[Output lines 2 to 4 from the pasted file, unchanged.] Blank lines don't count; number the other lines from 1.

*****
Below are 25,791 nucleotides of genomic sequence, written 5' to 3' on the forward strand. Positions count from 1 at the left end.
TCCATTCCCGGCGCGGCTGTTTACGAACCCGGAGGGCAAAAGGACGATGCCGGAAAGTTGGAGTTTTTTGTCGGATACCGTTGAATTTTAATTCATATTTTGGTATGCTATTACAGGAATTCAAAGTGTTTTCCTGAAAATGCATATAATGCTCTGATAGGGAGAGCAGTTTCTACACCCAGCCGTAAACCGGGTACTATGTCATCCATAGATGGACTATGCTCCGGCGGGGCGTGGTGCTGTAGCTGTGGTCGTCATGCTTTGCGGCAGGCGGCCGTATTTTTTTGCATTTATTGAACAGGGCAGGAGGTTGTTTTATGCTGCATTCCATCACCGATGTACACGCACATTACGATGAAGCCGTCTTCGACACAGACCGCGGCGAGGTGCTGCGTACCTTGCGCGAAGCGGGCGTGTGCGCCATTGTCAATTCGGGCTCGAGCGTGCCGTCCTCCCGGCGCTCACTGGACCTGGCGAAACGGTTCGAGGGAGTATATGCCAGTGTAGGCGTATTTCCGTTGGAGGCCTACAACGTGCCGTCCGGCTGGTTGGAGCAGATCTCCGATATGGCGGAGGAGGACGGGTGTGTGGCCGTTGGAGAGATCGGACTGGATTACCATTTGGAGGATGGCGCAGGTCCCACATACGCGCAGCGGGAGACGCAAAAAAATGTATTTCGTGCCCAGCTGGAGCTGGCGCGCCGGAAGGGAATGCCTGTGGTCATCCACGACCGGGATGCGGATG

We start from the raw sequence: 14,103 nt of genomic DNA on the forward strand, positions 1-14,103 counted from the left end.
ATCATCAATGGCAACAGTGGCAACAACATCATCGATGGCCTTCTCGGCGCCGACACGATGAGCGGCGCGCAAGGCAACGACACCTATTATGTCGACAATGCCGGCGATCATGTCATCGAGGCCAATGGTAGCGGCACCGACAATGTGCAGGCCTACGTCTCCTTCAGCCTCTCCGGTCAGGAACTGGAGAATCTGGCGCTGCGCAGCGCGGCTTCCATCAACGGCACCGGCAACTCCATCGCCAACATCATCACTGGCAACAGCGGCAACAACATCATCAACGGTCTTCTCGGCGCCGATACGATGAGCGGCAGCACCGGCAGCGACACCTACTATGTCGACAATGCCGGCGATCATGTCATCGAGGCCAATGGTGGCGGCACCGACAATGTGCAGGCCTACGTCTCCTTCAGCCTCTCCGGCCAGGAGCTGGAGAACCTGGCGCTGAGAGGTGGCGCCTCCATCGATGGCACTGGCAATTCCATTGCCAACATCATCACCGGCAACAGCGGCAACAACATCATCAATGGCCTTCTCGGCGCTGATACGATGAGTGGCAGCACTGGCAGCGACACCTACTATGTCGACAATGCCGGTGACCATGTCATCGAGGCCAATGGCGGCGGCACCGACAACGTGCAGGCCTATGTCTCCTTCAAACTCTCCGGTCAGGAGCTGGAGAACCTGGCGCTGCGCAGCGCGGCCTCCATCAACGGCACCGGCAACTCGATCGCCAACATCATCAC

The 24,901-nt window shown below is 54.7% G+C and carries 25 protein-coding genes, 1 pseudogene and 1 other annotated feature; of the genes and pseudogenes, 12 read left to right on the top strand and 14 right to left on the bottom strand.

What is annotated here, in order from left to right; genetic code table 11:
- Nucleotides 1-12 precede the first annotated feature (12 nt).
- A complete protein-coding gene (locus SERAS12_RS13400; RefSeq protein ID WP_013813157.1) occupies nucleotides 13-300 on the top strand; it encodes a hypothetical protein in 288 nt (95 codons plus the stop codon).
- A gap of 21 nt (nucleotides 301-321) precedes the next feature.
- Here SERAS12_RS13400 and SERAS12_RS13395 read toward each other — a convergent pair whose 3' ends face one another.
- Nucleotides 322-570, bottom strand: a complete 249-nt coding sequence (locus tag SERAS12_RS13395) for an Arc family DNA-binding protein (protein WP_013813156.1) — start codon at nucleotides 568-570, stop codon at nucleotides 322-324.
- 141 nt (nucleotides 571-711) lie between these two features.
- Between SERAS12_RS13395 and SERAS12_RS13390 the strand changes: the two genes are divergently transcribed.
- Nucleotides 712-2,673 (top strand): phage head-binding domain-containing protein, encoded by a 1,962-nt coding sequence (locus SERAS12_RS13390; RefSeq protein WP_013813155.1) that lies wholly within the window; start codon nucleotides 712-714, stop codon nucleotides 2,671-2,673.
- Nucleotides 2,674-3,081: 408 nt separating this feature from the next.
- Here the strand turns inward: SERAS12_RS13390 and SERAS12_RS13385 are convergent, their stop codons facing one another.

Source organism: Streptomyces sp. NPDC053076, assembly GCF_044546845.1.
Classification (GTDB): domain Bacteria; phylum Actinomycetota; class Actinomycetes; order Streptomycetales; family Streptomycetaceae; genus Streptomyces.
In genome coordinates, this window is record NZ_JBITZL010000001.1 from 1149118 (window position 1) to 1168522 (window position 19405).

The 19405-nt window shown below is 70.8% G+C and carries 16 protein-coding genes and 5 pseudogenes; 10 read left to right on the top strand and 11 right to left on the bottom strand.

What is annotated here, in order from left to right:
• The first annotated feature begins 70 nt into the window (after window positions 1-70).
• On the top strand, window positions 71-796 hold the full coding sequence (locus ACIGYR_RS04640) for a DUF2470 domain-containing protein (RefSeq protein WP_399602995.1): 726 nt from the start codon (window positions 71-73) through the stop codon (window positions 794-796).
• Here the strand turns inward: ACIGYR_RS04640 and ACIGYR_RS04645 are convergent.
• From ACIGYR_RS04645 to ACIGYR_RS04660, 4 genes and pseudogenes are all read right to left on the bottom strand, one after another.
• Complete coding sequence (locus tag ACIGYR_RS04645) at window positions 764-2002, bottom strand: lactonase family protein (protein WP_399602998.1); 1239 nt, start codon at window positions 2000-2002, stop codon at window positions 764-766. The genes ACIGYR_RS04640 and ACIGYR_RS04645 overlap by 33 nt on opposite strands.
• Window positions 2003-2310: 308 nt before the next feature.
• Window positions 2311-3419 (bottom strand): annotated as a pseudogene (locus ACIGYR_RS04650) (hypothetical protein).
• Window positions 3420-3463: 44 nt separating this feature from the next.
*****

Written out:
TCCATTCCCGGCGCGGCTGTTTACGAACCCGGAGGGCAAAAGGACGATGCCGGAAAGTTGGAGTTTTTTGTCGGATACCGTTGAATTTTAATTCATATTTTGGTATGCTATTACAGGAATTCAAAGTGTTTTCCTGAAAATGCATATAATGCTCTGATAGGGAGAGCAGTTTCTACACCCAGCCGTAAACCGGGTACTATGTCATCCATAGATGGACTATGCTCCGGCGGGGCGTGGTGCTGTAGCTGTGGTCGTCATGCTTTGCGGCAGGCGGCCGTATTTTTTTGCATTTATTGAACAGGGCAGGAGGTTGTTTTATGCTGCATTCCATCACCGATGTACACGCACATTACGATGAAGCCGTCTTCGACACAGACCGCGGCGAGGTGCTGCGTACCTTGCGCGAAGCGGGCGTGTGCGCCATTGTCAATTCGGGCTCGAGCGTGCCGTCCTCCCGGCGCTCACTGGACCTGGCGAAACGGTTCGAGGGAGTATATGCCAGTGTAGGCGTATTTCCGTTGGAGGCCTACAACGTGCCGTCCGGCTGGTTGGAGCAGATCTCCGATATGGCGGAGGAGGACGGGTGTGTGGCCGTTGGAGAGATCGGACTGGATTACCATTTGGAGGATGGCGCAGGTCCCACATACGCGCAGCGGGAGACGCAAAAAAATGTATTTCGTGCCCAGCTGGAGCTGGCGCGCCGGAAGGGAATGCCTGTGGTCATCCACGACCGGGATGCGGATG

We start from the raw sequence: 14,103 nt of genomic DNA on the forward strand, positions 1-14,103 counted from the left end.
ATCATCAATGGCAACAGTGGCAACAACATCATCGATGGCCTTCTCGGCGCCGACACGATGAGCGGCGCGCAAGGCAACGACACCTATTATGTCGACAATGCCGGCGATCATGTCATCGAGGCCAATGGTAGCGGCACCGACAATGTGCAGGCCTACGTCTCCTTCAGCCTCTCCGGTCAGGAACTGGAGAATCTGGCGCTGCGCAGCGCGGCTTCCATCAACGGCACCGGCAACTCCATCGCCAACATCATCACTGGCAACAGCGGCAACAACATCATCAACGGTCTTCTCGGCGCCGATACGATGAGCGGCAGCACCGGCAGCGACACCTACTATGTCGACAATGCCGGCGATCATGTCATCGAGGCCAATGGTGGCGGCACCGACAATGTGCAGGCCTACGTCTCCTTCAGCCTCTCCGGCCAGGAGCTGGAGAACCTGGCGCTGAGAGGTGGCGCCTCCATCGATGGCACTGGCAATTCCATTGCCAACATCATCACCGGCAACAGCGGCAACAACATCATCAATGGCCTTCTCGGCGCTGATACGATGAGTGGCAGCACTGGCAGCGACACCTACTATGTCGACAATGCCGGTGACCATGTCATCGAGGCCAATGGCGGCGGCACCGACAACGTGCAGGCCTATGTCTCCTTCAAACTCTCCGGTCAGGAGCTGGAGAACCTGGCGCTGCGCAGCGCGGCCTCCATCAACGGCACCGGCAACTCGATCGCCAACATCATCAC